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Lola Jenkins Uses Vibrant Color to Capture Personalities in Unique Quilt Artwork

Lola Jenkins
"Mandy" by Lola Jenkins, one of the works from Jenkins' exhibit in the National Quilt Museum, "Color-Play in Portraits."

Lola Jenkins is an award-winning and self-taught (or, as she prefers to say, "God-taught") master quilter. Using multi-colored fabric swatches, Jenkins creates totally unique portraits of loved ones and celebrities alike. She visited Sounds Good via telephone from Omaha, NE to discuss her works and her featured exhibit in Paducah's National Quilt Museum. 

The story behind Lola Jenkins journey as a master quilter and fabric artist did not start with a childhood sewing machine. Rather, Jenkins didn't even own a sewing machine until a relatively recent period of recovery from an illness in which she frequently journaled and noticed a recurring theme of sewing machines among her writing. After purchasing her first machine, Jenkins visited local thrift stores and collected scrap fabric. Using free-form cutting and glue sticks, she then began creating her now vast collection of distinctive, colorful portraitures. As Jenkins says, "I don't know the rules, so I couldn't break the rules of quilting."

Jenkins has crafted portraits of culture icons throughout history such as Ray Charles, Miles Davis, Marvin Gaye, Malcom X, Anderson Cooper, and Martin Luther King Jr. She estimates that she's created somewhere between 300 to 400 portraits overall, with about one third of them being featured on her website. Jenkins utilizes various textures and shades within her portraits, focusing special attention on the eyes. She considers the eyes to be the most important part of her portraits, since they are "the windows to the soul" and allow the observer to make a deeper connection with the artistic subject.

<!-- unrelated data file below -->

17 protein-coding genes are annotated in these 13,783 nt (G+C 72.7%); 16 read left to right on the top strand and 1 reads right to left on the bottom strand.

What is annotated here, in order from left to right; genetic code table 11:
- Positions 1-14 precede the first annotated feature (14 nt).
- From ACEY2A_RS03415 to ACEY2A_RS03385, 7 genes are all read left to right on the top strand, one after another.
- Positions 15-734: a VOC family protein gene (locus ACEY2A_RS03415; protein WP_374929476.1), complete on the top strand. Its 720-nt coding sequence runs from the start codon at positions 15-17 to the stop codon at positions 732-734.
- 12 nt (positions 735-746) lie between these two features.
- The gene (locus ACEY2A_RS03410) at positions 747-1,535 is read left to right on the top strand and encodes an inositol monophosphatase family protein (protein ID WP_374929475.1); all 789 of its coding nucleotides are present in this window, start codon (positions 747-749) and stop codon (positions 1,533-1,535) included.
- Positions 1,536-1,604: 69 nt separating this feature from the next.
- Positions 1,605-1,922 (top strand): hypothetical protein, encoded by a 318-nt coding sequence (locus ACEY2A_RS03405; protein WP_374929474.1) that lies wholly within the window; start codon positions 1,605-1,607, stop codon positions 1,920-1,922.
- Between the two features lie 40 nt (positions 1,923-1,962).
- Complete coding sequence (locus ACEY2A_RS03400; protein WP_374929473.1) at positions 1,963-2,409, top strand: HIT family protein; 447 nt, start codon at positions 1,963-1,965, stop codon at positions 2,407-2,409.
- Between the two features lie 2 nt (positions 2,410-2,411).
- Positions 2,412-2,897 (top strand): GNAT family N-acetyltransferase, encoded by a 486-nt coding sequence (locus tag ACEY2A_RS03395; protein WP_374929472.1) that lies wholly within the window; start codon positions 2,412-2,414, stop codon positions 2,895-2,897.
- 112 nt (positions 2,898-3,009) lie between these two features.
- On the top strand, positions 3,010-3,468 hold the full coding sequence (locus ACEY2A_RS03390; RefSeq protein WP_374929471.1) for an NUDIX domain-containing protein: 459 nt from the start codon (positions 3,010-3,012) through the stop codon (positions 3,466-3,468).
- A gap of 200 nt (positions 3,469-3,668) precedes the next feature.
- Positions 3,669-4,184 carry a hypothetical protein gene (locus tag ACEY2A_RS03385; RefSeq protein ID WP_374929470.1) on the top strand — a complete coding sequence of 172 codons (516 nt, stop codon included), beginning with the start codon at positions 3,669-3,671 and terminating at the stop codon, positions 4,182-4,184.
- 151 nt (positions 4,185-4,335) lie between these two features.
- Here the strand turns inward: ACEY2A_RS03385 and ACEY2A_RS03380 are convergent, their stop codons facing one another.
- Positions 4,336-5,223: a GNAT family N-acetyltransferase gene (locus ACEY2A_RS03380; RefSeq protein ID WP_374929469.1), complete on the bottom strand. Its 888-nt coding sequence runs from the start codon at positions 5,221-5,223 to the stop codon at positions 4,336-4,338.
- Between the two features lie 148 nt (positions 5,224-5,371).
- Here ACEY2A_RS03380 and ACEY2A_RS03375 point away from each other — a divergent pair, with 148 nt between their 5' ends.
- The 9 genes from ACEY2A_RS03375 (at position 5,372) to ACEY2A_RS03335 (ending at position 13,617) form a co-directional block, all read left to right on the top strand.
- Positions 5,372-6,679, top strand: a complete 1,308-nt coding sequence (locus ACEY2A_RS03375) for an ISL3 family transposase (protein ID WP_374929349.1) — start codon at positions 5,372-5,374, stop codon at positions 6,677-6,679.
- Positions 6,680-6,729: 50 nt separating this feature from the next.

Aside from her own portfolio, Jenkins also uses her artistic skills to lead workshops described as "hilariously funny, informative and unforgettable," and 'movie-worthy.' These workshops are held internationally for art guilds, cruise ships, retreats, and organizations of all kinds. She is also an instructor for Information on Lola Jenkins' workshops and other events is available here.

Jenkins' portrait exhibit, "Color-Play in Portraits," is currently on display at the National Quilt Museum in Paducah, Kentucky. The exhibit displays twelve of the vibrant quilt pieces and was opened to the public on July 27th. It will remain in the museum until September 18th. 

For more information on the National Quilt Museum and its exhibits, visit the Quilt Museum's website.

Tracy started working for WKMS in 1994 while attending Murray State University. After receiving his Bachelors and Masters degrees from MSU he was hired as Operations/Web/Sports Director in 2000. Tracy hosted All Things Considered from 2004-2012 and has served as host/producer of several music shows including Cafe Jazz, and Jazz Horizons. In 2001, Tracy revived Beyond The Edge, a legacy alternative music program that had been on hiatus for several years. Tracy was named Program Director in 2011 and created the midday music and conversation program Sounds Good in 2012 which he hosts Monday-Thursday. Tracy lives in Murray with his wife, son and daughter.
Melanie Davis-McAfee graduated from Murray State University in 2018 with a BA in Music Business. She has been working for WKMS as a Music and Operations Assistant since 2017. Melanie hosts the late-night alternative show Alien Lanes, Fridays at 11 pm with co-host Tim Peyton. She also produces Rick Nance's Kitchen Sink and Datebook and writes Sounds Good stories for the web.
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